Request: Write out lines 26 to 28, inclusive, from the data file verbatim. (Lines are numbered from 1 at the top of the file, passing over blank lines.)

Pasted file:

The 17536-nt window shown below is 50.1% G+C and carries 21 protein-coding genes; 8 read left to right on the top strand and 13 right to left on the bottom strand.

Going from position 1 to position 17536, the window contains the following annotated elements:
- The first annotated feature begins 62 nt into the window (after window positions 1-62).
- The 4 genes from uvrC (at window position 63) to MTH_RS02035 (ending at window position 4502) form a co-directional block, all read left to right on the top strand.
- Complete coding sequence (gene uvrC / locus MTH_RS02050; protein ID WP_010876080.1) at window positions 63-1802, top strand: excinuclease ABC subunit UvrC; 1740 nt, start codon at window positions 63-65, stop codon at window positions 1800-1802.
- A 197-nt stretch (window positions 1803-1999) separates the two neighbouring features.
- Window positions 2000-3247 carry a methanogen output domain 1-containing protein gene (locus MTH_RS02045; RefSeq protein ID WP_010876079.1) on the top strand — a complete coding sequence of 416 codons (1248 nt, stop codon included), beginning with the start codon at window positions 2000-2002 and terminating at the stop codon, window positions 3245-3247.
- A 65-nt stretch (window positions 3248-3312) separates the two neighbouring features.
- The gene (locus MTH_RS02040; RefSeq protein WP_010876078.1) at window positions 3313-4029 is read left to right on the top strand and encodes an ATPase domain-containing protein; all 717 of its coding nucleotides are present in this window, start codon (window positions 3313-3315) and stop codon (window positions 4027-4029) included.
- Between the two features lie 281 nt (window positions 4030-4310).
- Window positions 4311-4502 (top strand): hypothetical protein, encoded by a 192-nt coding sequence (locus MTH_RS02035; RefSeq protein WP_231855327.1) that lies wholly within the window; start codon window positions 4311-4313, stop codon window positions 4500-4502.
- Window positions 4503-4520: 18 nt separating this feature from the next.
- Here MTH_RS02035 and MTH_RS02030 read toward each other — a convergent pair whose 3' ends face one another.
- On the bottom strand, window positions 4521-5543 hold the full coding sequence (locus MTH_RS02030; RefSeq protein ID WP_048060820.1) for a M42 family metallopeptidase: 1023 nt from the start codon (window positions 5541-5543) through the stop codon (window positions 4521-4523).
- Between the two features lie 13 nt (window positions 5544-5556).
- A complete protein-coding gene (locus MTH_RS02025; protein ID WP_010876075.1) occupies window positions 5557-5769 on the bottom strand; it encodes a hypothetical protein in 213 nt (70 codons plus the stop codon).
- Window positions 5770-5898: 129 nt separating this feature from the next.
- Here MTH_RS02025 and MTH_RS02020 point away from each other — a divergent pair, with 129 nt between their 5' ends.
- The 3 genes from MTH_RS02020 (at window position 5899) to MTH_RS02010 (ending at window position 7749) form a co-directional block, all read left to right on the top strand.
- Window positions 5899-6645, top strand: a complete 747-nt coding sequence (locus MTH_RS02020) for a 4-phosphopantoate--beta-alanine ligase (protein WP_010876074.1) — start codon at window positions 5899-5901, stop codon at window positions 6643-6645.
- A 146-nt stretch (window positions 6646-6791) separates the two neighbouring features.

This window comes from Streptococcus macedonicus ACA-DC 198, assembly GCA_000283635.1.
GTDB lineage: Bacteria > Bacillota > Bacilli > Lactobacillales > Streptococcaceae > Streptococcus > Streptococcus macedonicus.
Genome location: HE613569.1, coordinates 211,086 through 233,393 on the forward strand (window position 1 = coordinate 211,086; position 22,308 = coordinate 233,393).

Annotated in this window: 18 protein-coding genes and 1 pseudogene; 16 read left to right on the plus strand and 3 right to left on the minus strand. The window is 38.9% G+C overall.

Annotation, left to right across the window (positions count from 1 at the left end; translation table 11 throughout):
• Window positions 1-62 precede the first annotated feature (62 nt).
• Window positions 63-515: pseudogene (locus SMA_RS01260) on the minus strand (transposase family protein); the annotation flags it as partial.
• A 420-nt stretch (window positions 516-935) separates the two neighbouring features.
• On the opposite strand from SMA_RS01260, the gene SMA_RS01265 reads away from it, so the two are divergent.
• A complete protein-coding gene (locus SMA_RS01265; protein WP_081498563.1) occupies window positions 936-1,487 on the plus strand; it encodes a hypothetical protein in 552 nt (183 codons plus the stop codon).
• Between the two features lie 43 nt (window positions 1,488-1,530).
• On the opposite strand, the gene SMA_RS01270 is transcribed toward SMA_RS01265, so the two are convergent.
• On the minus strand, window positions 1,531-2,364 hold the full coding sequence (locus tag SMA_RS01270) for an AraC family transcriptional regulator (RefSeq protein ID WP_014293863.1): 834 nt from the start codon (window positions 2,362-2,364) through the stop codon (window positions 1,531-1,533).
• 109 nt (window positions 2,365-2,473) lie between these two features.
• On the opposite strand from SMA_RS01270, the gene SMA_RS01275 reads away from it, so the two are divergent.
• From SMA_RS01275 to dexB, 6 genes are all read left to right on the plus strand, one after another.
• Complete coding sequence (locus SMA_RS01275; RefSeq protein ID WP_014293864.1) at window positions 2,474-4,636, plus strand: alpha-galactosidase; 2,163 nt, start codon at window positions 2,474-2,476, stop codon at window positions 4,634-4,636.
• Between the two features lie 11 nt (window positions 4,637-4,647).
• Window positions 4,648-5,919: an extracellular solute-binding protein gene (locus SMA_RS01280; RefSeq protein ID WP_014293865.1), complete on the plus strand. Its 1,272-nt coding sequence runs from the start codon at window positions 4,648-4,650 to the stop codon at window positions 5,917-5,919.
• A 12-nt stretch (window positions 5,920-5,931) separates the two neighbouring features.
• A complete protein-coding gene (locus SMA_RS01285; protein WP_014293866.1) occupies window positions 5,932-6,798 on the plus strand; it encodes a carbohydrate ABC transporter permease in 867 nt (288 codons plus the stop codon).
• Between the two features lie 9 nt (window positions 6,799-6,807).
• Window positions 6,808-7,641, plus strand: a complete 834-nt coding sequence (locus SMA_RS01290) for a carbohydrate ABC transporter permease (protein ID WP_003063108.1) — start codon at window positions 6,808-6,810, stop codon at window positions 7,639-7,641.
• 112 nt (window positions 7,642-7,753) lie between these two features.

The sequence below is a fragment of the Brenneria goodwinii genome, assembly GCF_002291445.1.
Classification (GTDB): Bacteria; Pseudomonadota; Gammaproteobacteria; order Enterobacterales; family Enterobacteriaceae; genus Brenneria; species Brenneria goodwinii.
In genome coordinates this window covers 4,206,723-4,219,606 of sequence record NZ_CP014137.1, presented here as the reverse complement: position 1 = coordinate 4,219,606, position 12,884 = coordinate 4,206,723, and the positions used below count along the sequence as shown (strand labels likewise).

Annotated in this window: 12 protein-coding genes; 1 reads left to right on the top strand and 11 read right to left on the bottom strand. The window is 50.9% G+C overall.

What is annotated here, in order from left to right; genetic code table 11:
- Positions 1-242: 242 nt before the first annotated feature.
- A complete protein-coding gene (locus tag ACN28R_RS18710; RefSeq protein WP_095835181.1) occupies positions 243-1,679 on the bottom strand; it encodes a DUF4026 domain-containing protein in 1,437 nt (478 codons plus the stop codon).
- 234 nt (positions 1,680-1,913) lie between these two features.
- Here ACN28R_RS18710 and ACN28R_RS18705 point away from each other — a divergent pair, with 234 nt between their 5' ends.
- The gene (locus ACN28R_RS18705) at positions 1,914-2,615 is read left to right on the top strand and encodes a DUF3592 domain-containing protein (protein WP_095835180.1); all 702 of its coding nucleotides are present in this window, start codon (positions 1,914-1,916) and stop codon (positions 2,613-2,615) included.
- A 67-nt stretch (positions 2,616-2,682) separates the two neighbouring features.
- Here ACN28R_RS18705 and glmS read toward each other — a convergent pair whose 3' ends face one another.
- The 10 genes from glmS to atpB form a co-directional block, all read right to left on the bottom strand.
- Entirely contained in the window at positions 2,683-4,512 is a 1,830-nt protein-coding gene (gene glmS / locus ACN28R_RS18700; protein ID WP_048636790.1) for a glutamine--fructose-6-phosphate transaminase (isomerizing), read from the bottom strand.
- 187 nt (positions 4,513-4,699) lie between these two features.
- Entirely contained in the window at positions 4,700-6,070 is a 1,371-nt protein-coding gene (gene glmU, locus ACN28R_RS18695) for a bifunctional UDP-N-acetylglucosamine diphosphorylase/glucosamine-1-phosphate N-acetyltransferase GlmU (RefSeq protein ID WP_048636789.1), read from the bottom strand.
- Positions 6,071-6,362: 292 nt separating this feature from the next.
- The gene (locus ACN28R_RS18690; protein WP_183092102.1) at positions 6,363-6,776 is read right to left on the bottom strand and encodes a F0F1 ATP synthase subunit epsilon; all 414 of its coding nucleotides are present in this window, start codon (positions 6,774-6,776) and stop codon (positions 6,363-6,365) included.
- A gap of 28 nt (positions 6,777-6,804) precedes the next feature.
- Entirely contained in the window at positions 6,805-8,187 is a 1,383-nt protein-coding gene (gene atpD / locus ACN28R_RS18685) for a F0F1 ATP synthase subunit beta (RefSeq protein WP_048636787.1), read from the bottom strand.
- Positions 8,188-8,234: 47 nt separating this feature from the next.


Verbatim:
Annotation, left to right across the window (positions count from 1 at the left end; translation table 11 throughout):
• Window positions 1-62 precede the first annotated feature (62 nt).
• Window positions 63-515: pseudogene (locus SMA_RS01260) on the minus strand (transposase family protein); the annotation flags it as partial.